“Accountant or a financial manager,” he narrated for our benefit. “Spends most of his time at the office—possibly because he’s one of the few humans in his line of work that hasn’t yet been replaced by a bot and he wants to prove his usefulness, or possibly just because he doesn’t like his wife. Unhappily married, you can tell by the dent in the ring finger where the ring usually is but isn’t at the moment. That woman is not his wife. Probably she’s someone who works with him in some capacity, perhaps a lawyer who consults with his practice on occasion. They don’t see each other very often, or he’d be less nervous about being caught, see the way his eyes shift around the room? She’s annoyed he’s not paying more attention to her. Look how she’s trying to distract him, rubbing her foot against his leg and following his gaze with exasperation. And that dress is obviously meant to seduce; she wouldn’t be trying so hard if the relationship were ongoing and well established, so it must be newer…”

I gave Liam a look, and he rolled his eyes.

“You want to get our own table?” he asked.

“Definitely,” I muttered.

Francis glanced over his shoulder at us as we collected our glasses. “There’s a view of the city and the mountains on the balcony upstairs. Nobody’s up there. It’s terribly romantic, someone should take advantage of it,” he added dryly.

Liam glanced down at me with a half smile. We hadn’t yet sat down at the adjacent table. “You want to check it out?”

My heart fluttered. No. No. Think about Andy.

“Sure,” I said.

Upstairs the sky still held the last vestiges of the glow of dusk. I could see the outline of the Alps not far in the distance, and the white snow caps stood out starkly against the deep shadows. It was chilly, and I was only wearing a thin sweater. I wrapped my arms around my shoulders, rubbing one hand against the shoulder I could reach while the other hand still held my wine glass. Without waiting for an invitation, Liam slipped an arm around me, replacing the friction of my hand with his own. It would have been better if he’d made some light conversation, but he didn’t say anything, and I couldn’t think of anything to say either. My heart pounded, as I felt the simultaneous urge to run and to stay. Then he took my wine glass from my hand and set it on the ledge beside his own, turning me to face him. I can’t describe the feeling that passed over me. I wanted to start babbling—anything to stop him—but I didn’t want to at the same time. I was utterly frozen.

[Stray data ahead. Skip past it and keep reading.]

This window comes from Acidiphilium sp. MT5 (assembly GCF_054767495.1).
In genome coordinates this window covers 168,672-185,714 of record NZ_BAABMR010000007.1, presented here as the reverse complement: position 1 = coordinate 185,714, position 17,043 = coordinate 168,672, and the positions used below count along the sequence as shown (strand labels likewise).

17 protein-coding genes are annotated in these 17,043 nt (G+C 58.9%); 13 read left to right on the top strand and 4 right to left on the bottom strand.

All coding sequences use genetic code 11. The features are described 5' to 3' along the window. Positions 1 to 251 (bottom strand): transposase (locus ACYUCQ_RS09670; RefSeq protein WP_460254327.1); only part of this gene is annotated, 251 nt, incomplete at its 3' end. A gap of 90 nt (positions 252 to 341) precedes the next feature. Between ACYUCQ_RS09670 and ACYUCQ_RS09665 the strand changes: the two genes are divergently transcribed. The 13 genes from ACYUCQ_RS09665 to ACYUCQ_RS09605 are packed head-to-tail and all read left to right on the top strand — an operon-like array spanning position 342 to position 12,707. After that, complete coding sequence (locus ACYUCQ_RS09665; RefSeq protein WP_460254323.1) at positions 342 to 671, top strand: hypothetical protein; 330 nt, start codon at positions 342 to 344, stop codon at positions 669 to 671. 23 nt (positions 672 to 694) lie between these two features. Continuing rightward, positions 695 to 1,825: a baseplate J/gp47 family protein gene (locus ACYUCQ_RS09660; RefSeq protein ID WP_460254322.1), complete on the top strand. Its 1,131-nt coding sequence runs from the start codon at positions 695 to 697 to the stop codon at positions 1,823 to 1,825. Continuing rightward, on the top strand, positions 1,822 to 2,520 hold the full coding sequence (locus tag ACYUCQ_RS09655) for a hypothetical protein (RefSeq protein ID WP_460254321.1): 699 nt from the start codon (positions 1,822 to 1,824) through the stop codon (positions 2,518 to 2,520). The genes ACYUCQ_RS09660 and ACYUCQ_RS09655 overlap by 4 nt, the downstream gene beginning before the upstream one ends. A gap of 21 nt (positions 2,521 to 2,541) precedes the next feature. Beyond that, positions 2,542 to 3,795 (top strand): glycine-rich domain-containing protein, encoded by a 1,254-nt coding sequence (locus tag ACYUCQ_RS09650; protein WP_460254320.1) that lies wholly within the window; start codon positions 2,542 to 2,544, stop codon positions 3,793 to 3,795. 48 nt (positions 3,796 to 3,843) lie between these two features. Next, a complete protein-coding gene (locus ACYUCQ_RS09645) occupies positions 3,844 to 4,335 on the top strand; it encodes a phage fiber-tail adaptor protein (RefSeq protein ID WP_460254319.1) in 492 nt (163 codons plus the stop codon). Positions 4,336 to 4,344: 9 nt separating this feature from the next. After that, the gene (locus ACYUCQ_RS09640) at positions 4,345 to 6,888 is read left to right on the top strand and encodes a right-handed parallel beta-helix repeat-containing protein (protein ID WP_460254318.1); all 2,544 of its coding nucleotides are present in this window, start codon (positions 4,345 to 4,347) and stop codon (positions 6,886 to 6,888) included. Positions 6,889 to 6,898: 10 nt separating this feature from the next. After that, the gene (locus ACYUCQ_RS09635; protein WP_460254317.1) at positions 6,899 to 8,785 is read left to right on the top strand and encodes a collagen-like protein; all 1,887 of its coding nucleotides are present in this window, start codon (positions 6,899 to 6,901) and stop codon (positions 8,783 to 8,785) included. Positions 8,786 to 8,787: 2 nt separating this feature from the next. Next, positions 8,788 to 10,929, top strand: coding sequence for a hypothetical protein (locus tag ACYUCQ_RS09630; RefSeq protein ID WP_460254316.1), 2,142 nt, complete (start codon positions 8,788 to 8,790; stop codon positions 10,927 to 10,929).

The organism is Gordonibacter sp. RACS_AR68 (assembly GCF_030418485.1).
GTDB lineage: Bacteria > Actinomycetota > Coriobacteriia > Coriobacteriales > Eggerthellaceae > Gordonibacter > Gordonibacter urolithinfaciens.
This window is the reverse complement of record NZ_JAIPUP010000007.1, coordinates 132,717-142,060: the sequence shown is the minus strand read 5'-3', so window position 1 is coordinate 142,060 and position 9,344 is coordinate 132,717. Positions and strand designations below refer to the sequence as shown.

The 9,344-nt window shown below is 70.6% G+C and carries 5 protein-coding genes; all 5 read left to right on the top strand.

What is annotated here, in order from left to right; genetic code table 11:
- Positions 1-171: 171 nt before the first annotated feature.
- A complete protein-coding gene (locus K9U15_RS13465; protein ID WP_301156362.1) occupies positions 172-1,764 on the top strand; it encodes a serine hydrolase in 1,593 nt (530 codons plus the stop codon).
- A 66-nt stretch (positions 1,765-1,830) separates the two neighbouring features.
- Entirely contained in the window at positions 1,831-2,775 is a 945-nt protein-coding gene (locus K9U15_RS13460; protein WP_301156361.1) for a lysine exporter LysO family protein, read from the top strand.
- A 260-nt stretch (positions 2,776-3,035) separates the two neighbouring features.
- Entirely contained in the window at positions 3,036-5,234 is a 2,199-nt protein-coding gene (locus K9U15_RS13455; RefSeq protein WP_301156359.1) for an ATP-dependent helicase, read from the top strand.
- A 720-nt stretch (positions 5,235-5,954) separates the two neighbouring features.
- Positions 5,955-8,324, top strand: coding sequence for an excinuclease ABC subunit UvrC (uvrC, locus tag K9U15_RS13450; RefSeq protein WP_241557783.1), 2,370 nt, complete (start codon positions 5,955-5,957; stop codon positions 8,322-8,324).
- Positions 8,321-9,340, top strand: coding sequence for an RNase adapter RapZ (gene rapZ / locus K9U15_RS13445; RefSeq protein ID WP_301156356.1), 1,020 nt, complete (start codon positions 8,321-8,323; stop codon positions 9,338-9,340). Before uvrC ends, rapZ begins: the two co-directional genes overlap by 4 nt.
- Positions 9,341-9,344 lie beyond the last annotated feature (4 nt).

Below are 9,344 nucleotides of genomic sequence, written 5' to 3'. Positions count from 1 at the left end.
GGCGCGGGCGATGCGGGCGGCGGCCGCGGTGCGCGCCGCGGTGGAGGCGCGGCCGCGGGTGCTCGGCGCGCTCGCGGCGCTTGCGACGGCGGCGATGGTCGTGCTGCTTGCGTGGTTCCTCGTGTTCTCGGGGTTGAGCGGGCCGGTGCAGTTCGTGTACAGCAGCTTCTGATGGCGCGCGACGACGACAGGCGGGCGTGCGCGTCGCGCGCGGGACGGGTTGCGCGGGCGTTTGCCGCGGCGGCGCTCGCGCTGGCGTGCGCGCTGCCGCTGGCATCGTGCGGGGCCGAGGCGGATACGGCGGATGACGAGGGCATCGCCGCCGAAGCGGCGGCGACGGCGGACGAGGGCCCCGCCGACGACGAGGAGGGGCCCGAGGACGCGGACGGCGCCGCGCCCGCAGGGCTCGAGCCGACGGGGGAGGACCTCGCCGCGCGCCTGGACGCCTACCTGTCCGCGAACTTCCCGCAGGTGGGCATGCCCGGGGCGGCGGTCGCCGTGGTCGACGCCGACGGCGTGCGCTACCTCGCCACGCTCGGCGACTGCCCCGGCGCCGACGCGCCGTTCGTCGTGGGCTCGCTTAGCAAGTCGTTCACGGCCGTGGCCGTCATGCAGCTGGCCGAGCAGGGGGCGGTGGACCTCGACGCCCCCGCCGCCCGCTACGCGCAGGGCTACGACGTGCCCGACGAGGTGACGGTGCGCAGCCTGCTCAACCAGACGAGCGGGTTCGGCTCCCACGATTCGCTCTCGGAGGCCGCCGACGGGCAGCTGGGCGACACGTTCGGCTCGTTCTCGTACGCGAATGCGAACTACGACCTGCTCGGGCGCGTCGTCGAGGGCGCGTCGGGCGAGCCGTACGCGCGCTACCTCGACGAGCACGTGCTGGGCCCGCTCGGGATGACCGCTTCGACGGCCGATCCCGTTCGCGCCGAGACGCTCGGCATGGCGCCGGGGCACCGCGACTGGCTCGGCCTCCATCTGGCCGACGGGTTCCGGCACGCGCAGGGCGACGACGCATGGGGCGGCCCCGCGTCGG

Andy. I love Andy, I thought desperately.

Liam tilted my chin up to his; the way he looked at me was so full of tenderness. I opened my mouth, just on the verge of telling him we couldn’t do this for a million reasons, when someone behind us cleared his throat.

“Sorry to interrupt.”

I let out a little cry, and I saw Liam startle a bit too. Both of us turned to face the intruder. I half expected to see John Doe.

A man sat in a chair in the shadows all alone, nursing a scotch glass and watching us. He was not John Doe, I could tell that much. He had a full head of white hair and wore an expensively tailored suit, though I could not make out the color.

“I hope you don’t mind that I followed you after I saw your taxi pull away, Liam Kelly Junior,” the man said his name pointedly. “I like to conduct my meetings on my terms.”

I blinked at him. “Sol Huckabee?”

“Ramses Youssef,” Liam corrected, his arm tightening around me protectively.

“No one knows me by that name anymore.” He raised his scotch glass to his lips. “I must say, I was curious to know what kind of proposal Liam Kelly’s son might have for me, when your father and I haven’t spoken in nearly a decade. When I found out that you haven’t spoken to him in five years, either, I became even more intrigued.”

Liam glanced at me. “Rebecca’s cold,” he said, “why don’t you join us downstairs for a drink?”

“I prefer to have this conversation somewhere more private,” said Youssef, “and that includes away from the prying ears of my servants, which is why I followed you. She can go downstairs if she likes; in fact, I’d prefer it. I only need to speak with you.”

“I’m staying,” I said stubbornly.

Liam glanced down at me, rubbing my shoulder for warmth. “You sure?”

I nodded, glaring at Youssef. I hadn’t expected to feel such hatred for him when he was only an abstract idea. But now that he sat before me in the flesh, it hit me all at once.

This is the man responsible for my father’s death.